Romania is a country located north of the Balkan Peninsula on the western shores of the Black Sea.
Romania is a country of vast contrasts, from the bustling capital of Bucharest with its Parliament Palace, Museums and majestic buildings, to the mountain resorts where in the winter you can ski and in the summer visit the many famous monasteries and painted churches.
Romania's diversity, The rich, cultural heritage, the important contribution of various ethnic groups across it, the varied landscape, as well as its people are just a few of the things that attract foreign visitors.
Romania is a nation very rich in lifestyles and customs that have long vanished in other places around the world. It is a refreshing place to visit, as you will experience something new in your journey back in time.
Bucharest, Romania’s capital and most important city, is not only a major sight, but also a starting point for your trips across the country.
Known in the past as "The Little Paris," Bucharest has changed a lot lately, and today it has become a very interesting mix of old and new that has little to do with its initial reputation
Castles & Palaces
Romania's numerous castles perhaps best illustrate the country's medieval heritage. Many castles and fortresses in Romania feature unique architectural elements and styles that reflect local traditions, customs and purpose. While castles built from the 14th to the 18th Centuries are strong and austere fortresses built mainly for defense against invaders, those erected beginning in the late 1800s are imposing and luxurious.
The Danube Delta
The Danube Delta is a 2,100 sq miles wildlife reserve, home to 160 kinds of fish and 300 species of birds. It is the second largest delta in Europe and the best preserved. It is a designated UNESCO heritage site.
Romania’s ski slopes attract skiers and snowboarders of all levels, from novices to pros. The highest ski point in the county has an altitude of 2011 metres. There are 28 ski resorts, the most popular of which are in Transylvania: Poiana Brasov, Sinaia, Predeal, and Paltinis.
The Carpathian Mountains
Unlike some other mountains in Europe, the Carpathians have many spots where men still didn't reach. Or meadows where only shepherds with a flock of ships wander around all summer.
The coast of the Black Sea
Black Sea is situated near the eastern part of Romania. The first beach was inaugurated in 1906 and it measures 8 kilometers long and 250 meters wide. At Black Sea you can have refreshing baths in its salt waters, go parasailing or have a ride with the Jet Ski. A lot of tourists are attracted by the beautiful salty water and entertainment options on Black Sea`s beaches.
The Blue Lake
The Blue Lake is unique in the world because its color changes according to the light. It only measures 4 meters depth but from a shore to another you have to swim 50 meters. This lake was formed naturally by the fall of a mining gallery where the rainwater gathered later. A lake with a property that you will not find the world was formed by an accident. If you want to visit The Blue Lake you can accommodate in a rustic guest house.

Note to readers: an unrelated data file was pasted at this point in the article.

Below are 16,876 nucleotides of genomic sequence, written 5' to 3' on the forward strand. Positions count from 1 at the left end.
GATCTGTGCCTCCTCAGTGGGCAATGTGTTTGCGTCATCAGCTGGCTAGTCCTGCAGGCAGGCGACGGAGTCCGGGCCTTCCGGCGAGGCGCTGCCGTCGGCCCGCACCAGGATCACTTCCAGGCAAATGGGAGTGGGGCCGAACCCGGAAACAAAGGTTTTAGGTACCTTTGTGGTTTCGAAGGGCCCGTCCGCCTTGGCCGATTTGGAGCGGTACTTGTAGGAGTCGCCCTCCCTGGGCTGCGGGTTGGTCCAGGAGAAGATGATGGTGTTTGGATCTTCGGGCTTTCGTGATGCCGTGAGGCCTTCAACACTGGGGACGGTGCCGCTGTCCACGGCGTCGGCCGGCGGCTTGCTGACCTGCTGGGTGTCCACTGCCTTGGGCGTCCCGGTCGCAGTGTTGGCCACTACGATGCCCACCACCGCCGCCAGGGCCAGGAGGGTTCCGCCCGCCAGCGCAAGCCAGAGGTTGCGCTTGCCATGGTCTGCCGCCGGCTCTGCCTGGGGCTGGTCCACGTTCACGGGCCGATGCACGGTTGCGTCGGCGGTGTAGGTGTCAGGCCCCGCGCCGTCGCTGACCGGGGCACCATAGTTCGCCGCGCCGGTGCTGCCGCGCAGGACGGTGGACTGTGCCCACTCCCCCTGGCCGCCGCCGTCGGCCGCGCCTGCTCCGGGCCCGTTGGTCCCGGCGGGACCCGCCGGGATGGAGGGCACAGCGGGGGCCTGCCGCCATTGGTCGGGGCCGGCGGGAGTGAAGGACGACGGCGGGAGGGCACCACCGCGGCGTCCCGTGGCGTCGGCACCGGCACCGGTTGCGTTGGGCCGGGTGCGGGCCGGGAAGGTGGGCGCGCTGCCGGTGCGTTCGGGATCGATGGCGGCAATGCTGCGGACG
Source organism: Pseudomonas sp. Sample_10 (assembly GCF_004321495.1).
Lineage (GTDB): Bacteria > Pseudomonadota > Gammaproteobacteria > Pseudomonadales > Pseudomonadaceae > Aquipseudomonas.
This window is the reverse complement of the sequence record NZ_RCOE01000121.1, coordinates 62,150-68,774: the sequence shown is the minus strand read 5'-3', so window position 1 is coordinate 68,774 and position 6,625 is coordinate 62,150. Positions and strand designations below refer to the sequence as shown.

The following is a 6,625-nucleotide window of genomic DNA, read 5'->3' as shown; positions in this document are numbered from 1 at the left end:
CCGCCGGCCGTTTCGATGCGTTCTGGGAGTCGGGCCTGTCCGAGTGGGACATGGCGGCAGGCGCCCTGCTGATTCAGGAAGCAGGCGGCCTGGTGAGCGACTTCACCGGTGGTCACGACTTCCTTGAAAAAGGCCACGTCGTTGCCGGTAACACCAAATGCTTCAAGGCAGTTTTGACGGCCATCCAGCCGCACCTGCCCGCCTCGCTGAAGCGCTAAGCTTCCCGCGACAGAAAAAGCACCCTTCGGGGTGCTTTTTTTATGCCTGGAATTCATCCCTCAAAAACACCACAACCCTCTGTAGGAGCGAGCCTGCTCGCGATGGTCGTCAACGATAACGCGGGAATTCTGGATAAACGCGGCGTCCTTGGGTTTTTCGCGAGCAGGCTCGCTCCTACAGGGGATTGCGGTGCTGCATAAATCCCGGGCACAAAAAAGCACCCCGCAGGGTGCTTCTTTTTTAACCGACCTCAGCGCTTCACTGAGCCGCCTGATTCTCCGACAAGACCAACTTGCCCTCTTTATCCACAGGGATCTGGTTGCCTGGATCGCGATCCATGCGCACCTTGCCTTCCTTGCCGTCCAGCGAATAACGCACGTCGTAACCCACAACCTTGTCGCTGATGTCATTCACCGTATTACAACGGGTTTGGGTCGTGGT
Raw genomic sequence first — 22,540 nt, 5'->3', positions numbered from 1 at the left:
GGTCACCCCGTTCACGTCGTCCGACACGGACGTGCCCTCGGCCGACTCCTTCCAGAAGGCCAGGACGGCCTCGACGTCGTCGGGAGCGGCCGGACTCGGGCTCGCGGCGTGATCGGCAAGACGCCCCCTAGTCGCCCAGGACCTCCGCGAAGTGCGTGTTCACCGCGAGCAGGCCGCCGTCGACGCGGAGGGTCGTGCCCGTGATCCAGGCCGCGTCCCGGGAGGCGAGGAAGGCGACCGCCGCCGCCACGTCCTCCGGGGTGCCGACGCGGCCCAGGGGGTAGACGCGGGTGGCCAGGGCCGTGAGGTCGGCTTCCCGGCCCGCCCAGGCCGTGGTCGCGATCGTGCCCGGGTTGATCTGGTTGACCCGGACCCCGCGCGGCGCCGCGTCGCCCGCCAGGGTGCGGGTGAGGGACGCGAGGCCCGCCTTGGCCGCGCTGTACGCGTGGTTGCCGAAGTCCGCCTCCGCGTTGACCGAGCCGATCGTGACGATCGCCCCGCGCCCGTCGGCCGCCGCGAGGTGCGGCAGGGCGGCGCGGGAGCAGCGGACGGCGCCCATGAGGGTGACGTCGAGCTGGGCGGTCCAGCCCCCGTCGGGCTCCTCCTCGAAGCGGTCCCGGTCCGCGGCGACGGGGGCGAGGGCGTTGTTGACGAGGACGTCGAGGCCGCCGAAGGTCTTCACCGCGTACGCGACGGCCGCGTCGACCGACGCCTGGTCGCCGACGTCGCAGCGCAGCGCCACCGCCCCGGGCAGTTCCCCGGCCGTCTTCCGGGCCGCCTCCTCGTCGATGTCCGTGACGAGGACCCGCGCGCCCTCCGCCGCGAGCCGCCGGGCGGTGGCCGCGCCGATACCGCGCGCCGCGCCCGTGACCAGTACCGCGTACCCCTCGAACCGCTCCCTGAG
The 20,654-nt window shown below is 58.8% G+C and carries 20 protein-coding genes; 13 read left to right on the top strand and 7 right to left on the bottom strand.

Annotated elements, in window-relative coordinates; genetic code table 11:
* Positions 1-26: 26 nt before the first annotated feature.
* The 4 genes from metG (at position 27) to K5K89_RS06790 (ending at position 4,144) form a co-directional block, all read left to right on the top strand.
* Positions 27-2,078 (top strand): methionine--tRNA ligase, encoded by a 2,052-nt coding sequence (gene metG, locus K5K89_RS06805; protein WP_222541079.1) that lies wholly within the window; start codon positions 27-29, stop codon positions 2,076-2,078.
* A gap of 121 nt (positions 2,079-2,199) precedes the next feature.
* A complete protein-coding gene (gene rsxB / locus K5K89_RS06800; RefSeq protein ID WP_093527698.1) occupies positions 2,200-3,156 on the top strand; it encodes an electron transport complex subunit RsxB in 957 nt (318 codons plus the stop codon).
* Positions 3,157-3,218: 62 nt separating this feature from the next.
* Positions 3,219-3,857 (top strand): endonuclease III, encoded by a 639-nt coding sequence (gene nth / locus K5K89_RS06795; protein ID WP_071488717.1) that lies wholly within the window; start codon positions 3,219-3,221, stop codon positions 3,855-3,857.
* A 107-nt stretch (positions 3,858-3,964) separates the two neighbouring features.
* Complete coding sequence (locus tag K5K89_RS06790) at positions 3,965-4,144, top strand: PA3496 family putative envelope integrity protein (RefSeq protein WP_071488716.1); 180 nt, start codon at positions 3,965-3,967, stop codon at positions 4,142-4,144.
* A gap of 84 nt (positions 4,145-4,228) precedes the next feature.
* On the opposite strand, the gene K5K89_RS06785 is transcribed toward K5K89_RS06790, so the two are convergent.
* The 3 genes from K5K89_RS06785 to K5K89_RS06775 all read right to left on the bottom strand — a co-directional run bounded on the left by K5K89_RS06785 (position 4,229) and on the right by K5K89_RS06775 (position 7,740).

The Bear Cave
The Bear Cave was found in 1975 and it is now one of the most visited caves in Romania. The name of the cave comes from the fact that there were found bears' fossils of about 140 bears, which were all buried alive by a large piece of rock fallen over the entrance of the cave
The Romanian's Orthodox Monasteries and beautiful Churches created in 15th - 16th Century, are treasures as architectural style, and they have very special mural paintings.
Romanian Wine Regions
Given the strong Southern European influence in Romania's past, it is no surprise that wine has played a significant part in Romanian culture at various points. It remains the favorite of the nation's alcoholic beverages, despite thriving local beer and plum brandy (Tuica) industries. Due to its local soil and climate Romania attracted countries such as France, Germany, and Italy to invest in vineyards since the 19C. Because of this you will find a variety of different vines, such as Pinot noir, Cabernet Sauvignon, Merlot, Chardonnay, and Sauvignon Blanc.
Fortified Saxon Churches of Transylvania
With its more than 150 well preserved fortified churches of a great variety of architectural styles (out of an original 300 fortified churches), south-eastern Transylvania region in Romania currently has one of the highest numbers of existing fortified churches from the 13th to 16th centuries. A group of six Saxon and one Székely villages is listed as a UNESCO World Heritage Site:
Wooden Churches of Maramures
The region is famous for the large number of well preserved wooden Churches. Estimated number of wooden churches build before 1850 is 94.
The Wooden churches of Maramures can be divided into two groups: The "medieval" wooden church and the "morosan" wooden church.
Language: Romanian (official) 91%, Hungarian 6.7%, Romany (Gypsy) 1.1%, other 1.2%
Currency: Romanian New Leu
Religion: Romania is a secular state, and it has no state religion. However, an overwhelming majority of the country's citizens are Christian. 85,9% of the country's population identified as Eastern Orthodox
Climate: temperate; cold, cloudy winters with frequent snow and fog; sunny summers with frequent showers and thunderstorms